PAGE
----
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How to Draw the Rib Cage – Step by Step

May 14, 20155 Comments

In the last episode we learned the anatomy of the rib cage. If you haven’t seen that one yet, make sure not to miss it.

In this episode, I’ll show you how to draw the forms of the rib cage step by step.


Rib Cage drawing reference

I always like to start my drawings with the biggest shapes first. In this case it will be the egg-like shape. It’s thinner at the top where the neck attaches, and thickest about ⅓ from the bottom. Try not to draw the entire shape with one stroke. Construct the shape with many segments, analyzing the angle of each line as you go. Constructing a shape from many angles like this allows you to visualize the shape and spend more time making sure it’s the correct shape. Rather than doing it in one stroke hoping your hand lands in the right spot. You can see how with this shape I established the angle of the top plane, front plane, the angle between the corners of the rib cage, and the curve of the bottom and back.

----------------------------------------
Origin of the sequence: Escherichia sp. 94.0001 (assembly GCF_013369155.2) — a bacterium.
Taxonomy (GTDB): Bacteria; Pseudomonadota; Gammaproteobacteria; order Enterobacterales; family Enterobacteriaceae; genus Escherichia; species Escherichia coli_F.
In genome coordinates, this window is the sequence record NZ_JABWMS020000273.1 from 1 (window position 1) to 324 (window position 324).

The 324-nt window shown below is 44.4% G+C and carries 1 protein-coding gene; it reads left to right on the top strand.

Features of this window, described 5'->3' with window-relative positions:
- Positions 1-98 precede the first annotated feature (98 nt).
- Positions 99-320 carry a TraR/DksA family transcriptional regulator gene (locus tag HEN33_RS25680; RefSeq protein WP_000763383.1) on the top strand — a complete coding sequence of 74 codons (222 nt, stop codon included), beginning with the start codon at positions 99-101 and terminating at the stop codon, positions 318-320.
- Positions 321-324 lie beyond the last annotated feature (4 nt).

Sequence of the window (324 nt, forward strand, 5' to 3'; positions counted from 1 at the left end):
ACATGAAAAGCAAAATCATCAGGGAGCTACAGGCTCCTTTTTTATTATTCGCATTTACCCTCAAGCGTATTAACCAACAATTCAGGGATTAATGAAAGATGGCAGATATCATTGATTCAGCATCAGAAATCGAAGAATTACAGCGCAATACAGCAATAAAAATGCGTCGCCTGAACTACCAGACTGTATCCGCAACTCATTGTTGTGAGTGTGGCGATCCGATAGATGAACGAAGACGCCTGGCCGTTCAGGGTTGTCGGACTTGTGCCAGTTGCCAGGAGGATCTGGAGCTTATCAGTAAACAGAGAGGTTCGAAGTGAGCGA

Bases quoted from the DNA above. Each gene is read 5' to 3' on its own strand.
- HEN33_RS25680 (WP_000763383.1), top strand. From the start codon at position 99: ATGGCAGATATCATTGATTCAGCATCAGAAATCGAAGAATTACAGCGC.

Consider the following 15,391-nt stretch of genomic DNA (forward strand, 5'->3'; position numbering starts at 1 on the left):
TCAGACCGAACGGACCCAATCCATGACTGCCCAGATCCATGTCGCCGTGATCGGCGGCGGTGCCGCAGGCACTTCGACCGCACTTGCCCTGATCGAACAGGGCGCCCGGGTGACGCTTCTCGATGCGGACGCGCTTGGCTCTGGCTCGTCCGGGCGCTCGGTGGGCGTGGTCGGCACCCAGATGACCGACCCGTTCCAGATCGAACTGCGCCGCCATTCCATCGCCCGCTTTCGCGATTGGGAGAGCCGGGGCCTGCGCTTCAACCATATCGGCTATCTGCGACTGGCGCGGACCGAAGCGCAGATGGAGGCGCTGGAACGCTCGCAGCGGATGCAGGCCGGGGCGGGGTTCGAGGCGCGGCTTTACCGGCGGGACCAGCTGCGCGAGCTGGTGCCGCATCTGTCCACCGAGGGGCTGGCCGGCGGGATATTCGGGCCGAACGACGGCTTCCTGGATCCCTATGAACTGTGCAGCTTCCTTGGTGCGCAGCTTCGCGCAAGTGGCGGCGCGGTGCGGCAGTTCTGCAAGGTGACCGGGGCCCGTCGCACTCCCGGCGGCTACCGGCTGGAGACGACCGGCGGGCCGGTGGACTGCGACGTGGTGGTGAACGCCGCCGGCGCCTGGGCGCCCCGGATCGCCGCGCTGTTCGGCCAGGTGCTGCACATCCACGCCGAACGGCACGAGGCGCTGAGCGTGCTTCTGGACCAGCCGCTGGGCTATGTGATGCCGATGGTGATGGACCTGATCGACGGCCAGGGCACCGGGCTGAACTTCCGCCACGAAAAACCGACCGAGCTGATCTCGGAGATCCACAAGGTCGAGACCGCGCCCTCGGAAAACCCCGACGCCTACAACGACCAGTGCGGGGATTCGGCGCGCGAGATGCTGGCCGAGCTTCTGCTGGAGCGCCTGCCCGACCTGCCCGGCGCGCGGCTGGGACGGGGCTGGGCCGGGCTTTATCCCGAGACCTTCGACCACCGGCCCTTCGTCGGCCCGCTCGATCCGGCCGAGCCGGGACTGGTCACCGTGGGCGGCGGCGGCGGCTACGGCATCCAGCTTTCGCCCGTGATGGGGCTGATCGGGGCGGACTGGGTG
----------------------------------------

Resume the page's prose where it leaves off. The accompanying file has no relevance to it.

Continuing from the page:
Starting lines for Rib Cage

I’m being specific about each section of the shape while maintaining the tilt and the width to height relationship of the overall shape.
Rib Cage tilt and height to width ratio

Top plane of rib cage
Bottom of the sternum
The top plane of the rib cage
tilts forward, so keep that in
mind as you try to visualize
the planes.
Find the bottom of the sternum.